Insect Love

With Valentine’s Day not far away, the word on many a mind is love. We all know what can happen when two people meet in our world, but what about the world of…insects?

Have you ever stumbled across a pair of butterflies linked together and attempting to fly or a pair of walking sticks intertwined, and wondered what these curious displays are about?

Survey of the Color Forms of the Southern Twostriped Walkingstick (Phasmatodea: Areolatae: Pseudophasmatidae: Pseudophasmatinae: Anisomorphini), With Notes on Its Range, Habitats, and Behaviors by OV Conle, FH Hennemann, and AT Dossey is an interesting source for a glimpse into the walkingstick’s elusive search for a mate hidden alone or in a cluster of walkingsticks amid sandy grounds, tree trunks, and palmetto fronds.

Walking Sticks (Insects)

For a full-text view of this and other fascinating articles about the “love lives” of the insect world, search BioOne UW-W users only.

By Christine Fary

About Martha

Martha is a Reference & Instruction Librarian and the liaison to the Biological Sciences, Computer Science, Languages and Literatures, Mathematics, and Physics Departments
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2 Responses to Insect Love

  1. Ellen Latorraca says:

    There’s another great one itching to be checked out in time for Valentines Day: Sex on Six Legs : Lessons on Life, Love, and Language from the Insect World. If the tale of two walking sticks caught your imagination, you’ll find this a fascinating followup. Not to fear: there’s less creepy voyeurism here than intriguing exploration of buggy behavior. For more details, visit Andersen Library Catalog Record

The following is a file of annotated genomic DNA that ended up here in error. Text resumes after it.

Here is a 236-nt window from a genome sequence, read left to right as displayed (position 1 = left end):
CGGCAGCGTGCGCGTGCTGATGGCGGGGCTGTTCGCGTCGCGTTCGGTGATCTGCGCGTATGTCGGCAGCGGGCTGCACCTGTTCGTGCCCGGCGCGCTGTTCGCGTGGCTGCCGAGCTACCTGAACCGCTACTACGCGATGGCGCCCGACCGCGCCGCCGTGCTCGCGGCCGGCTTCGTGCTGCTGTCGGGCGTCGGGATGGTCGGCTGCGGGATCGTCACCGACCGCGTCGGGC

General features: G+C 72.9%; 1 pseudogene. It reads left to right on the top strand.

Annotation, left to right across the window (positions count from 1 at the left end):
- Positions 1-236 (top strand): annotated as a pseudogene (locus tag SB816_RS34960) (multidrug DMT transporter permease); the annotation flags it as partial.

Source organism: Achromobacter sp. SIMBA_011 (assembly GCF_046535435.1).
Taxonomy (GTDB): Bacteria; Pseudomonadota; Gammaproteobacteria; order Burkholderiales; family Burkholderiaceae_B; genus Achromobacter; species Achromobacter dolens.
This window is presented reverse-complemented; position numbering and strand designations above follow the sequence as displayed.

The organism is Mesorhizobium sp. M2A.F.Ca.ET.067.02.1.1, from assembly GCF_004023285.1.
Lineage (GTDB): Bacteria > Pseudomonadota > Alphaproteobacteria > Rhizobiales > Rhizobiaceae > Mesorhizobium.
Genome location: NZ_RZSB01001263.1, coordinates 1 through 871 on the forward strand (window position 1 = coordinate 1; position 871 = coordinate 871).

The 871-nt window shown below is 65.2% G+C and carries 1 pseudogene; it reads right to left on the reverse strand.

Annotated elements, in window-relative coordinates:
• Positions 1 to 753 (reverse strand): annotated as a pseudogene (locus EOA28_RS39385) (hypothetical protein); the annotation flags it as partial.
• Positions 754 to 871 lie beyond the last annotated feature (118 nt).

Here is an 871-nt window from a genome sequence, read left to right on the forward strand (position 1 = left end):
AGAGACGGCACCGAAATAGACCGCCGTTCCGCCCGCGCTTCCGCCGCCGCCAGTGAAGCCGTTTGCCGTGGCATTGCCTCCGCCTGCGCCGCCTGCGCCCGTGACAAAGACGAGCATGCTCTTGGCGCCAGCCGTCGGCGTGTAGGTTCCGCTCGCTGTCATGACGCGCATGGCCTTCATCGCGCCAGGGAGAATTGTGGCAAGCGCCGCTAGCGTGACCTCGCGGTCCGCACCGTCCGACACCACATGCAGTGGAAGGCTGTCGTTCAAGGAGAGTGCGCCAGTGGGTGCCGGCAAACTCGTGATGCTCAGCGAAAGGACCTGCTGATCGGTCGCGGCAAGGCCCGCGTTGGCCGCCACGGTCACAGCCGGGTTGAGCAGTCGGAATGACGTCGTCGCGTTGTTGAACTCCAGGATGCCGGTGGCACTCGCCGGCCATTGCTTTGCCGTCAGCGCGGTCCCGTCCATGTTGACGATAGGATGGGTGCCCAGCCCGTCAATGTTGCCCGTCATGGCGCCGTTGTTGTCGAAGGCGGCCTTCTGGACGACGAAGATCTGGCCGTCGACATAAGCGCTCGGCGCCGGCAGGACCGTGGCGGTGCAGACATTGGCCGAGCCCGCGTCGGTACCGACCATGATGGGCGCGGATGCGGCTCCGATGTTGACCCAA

2. Infovoyeur says:

    Well I could have predicted this. I mean is nothing scared any more (oops, “sacred”). “Respect for diversity” has morffed into this transmogrifying apotheosis, miscegenating acrost forbidden boarders, I mean really, it all seems “species-ous,” get it, people should stay with their own kink (oops, ” kind”). “Next thing, you know, people will be wanting to, and all that.” It seems sik! [sic].

    Still, valid lessons can be learned! (1) The “interdisciplinary” approach can join entomological “insect love” with Western literary tradition, as when Chris Marlowe, Renaissance poet, wroat: “our vegetable love / grows larger than centuries, and as slow.” (2) Plus as for protective coloring, those walking stix connecting right in our midst, whoo new, under our noses but unseen to us, can only echo with minorities doing their own thong (oops, “thing”) out of their “closets” so to speak (it’s not just “boy meets girl” as said) but unnoticed by the vanilla default population. (3) Finally, that dismal image of “connected” butterflies attempting simultaneous airborne transportation, can onley warn us of an early instance of the dangers of–that’s right, multitasking!… So happi Valentine’s day with propriate prereservations.

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